(5) The position of attention is the proper position for giving commands (See figure 1-6a). A leader’s bearing will be emulated. If it is military, junior personnel will be inspired to respond to commands with snap and precision.
(6) Distinct commands inspire troops. Indistinct commands confuse them. All commands can be given correctly without loss of effect or cadence. To give distinct commands, you must emphasize enunciation; make full use of the tongue, lips, and lower jaw; practice giving commands slowly, carefully, and in cadence; and then increase the rate of delivery until the proper rhythm (112 to 120 beats per minute) is reached and each syllable is distinct. Raising the hand to the mouth to aid in projecting commands is not proper.
(7) Inflection is the rise and fall in pitch, the tone changes of the voice.
(a) Preparatory commands should be delivered with a rise and inflection in the voice. (e.g., “BaaaTALion,” “PlaaaTOON,” “FoorWARD,” “TO the REAR,” etc.) In particular those preparatory commands that cause supplemental movements should be heavily accentuated on the last syllable. (e.g., The command “Present, ARMS” the preparatory command Preee(pause)ZENT” causes those armed with swords to execute the first count of the movement and the national color to go to the carry. Another example is “Officers, Center, MARCH.” On the preparatory command of “OffiCERS” those armed with swords go to the carry, on the preparatory command of “CennnTER” the officer’s step and/or face)
(b) A command of execution is given in a sharper and higher pitch than the tone of the preparatory command’s last syllable. A good
command of execution has no inflection, but it must have snap. It should be delivered with sharp emphasis, ending like the crack of a whip. If properly given, troops will react to it with snap and precision.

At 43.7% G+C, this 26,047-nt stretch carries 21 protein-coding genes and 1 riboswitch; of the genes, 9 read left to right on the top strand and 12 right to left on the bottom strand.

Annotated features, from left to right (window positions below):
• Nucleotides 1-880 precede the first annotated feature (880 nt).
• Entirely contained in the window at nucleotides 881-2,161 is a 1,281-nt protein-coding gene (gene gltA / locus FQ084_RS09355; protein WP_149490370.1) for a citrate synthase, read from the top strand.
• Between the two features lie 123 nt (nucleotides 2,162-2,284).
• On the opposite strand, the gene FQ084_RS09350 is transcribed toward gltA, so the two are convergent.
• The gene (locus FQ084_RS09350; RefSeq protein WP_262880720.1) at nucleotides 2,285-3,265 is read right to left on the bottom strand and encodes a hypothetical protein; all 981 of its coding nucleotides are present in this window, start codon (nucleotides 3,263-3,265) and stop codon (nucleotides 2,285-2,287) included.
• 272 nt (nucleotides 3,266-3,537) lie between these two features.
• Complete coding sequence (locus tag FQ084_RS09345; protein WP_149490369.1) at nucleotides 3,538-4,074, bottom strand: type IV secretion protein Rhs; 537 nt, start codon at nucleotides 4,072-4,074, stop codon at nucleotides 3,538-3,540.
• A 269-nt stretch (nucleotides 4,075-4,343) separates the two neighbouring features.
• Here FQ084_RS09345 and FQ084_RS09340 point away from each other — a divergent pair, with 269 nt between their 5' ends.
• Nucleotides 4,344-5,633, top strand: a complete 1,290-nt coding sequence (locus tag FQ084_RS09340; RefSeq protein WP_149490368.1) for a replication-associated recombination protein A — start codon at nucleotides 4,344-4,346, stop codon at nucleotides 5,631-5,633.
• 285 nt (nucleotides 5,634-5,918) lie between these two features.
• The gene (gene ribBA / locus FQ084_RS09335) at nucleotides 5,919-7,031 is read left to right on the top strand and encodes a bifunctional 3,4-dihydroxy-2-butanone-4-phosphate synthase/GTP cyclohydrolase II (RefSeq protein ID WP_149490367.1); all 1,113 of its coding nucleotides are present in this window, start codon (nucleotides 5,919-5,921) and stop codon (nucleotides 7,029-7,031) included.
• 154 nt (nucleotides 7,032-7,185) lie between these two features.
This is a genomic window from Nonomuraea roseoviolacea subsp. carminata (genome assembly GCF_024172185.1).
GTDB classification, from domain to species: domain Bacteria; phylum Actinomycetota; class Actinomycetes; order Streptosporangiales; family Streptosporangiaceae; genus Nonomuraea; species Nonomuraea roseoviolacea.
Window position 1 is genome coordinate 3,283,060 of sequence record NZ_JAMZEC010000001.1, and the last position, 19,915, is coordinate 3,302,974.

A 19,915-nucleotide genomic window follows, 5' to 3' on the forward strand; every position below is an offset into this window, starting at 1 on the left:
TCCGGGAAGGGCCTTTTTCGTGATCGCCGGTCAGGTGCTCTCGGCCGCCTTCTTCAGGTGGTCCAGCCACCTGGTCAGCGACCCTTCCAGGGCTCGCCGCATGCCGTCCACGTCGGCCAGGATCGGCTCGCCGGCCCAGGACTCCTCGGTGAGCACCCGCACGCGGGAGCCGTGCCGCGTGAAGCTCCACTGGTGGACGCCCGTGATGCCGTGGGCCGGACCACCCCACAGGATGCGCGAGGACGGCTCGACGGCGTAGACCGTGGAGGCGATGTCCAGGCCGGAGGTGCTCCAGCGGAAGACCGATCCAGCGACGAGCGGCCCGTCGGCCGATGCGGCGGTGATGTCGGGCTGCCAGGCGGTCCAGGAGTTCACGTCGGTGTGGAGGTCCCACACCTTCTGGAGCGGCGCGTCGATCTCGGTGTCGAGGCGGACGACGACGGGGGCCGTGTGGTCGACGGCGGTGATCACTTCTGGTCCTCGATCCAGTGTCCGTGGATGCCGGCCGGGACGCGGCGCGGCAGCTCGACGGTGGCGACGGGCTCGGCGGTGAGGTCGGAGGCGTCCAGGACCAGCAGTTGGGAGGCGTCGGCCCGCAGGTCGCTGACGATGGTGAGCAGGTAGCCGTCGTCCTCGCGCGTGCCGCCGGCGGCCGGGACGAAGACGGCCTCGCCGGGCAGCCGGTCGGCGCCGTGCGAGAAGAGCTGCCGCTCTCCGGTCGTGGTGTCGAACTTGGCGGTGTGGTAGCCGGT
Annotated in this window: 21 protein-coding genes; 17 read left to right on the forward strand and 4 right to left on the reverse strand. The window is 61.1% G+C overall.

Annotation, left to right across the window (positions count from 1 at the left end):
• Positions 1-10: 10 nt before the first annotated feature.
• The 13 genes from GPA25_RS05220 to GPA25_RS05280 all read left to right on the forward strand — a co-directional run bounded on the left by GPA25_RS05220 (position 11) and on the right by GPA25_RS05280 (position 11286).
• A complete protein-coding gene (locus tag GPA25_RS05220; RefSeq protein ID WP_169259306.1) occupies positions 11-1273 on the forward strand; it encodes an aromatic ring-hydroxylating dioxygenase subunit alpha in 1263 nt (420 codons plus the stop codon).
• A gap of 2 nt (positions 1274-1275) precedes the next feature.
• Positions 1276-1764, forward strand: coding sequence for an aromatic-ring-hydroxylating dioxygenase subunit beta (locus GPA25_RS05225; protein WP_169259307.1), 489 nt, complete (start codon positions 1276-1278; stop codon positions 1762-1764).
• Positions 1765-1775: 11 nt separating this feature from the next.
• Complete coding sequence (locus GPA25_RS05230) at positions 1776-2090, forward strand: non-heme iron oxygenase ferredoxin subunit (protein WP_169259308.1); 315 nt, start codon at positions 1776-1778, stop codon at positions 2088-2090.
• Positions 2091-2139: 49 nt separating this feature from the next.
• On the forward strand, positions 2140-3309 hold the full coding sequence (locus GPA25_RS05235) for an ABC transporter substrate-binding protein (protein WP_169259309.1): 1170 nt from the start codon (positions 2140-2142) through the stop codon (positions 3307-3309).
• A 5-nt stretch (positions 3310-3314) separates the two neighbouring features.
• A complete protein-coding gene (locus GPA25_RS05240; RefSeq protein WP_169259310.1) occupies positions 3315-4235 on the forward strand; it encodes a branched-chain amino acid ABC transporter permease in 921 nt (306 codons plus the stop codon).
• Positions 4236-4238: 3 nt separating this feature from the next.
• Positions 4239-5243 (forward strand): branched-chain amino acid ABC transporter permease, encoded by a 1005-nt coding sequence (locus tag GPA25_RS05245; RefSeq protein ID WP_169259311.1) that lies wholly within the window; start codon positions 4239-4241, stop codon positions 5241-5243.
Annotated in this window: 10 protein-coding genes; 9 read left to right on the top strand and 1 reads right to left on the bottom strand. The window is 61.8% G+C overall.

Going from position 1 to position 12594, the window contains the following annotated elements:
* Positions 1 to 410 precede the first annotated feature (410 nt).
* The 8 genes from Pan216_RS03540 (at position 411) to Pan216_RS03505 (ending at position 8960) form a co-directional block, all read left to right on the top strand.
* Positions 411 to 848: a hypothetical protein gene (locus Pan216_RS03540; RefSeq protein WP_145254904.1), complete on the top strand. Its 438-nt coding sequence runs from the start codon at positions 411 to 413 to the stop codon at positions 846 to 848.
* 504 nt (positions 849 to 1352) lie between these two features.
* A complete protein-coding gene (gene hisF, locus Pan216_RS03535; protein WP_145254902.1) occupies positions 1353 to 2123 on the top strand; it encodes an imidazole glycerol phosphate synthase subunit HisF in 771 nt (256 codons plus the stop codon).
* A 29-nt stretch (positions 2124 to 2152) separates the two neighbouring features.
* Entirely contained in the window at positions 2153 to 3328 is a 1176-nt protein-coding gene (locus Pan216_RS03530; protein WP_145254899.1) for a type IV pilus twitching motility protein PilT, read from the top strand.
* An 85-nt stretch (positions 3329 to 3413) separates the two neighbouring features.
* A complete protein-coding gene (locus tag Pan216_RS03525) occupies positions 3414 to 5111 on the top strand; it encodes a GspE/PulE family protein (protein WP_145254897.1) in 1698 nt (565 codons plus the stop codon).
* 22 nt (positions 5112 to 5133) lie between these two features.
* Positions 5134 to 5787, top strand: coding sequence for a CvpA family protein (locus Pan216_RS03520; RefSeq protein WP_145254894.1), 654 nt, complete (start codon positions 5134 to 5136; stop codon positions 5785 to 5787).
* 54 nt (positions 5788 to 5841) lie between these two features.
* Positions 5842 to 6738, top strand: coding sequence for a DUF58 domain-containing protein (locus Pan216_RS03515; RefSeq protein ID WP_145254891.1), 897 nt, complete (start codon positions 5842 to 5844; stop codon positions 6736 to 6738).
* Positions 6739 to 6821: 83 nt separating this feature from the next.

(c) Combined commands such as “FALL IN” are delivered without inflection. They are given in the uniform high pitch and loudness of a command of execution.

MCO 5060.20 15 MAY 2019 Enclosure (1)

Notice how command voice qualities detailed in the MCO are the complete opposite of the technique that most NJROTC cadets seem to use. The MCO was written for a purpose, just like all other military manuals. We need to use it as it was intended.

Comments 2

  1. Ok, I am a 15 year veteran of teaching JROTC. I have taught in both MC and Navy sides. I have never come across what you are saying here. I have taught at three different summer leadership areas and this has never been taught. Please dint paint with a broad brush. Each area teaches its own LA. Maybe you only viewed one.

    1. Post


      Thank you for your comment and for your continued service to our youth.

      The broad brush was on purpose. I’ve worked with NJROTC unuts around the country and cadets individually. I’ve also judged competitions. In every instance I’ve heard these ridiculous commands.

      I don’t write from a tiny perspective, I try to take in as much information as possible when I post on my website and social media.

      “Each area teaches its own” and therein lies the problem.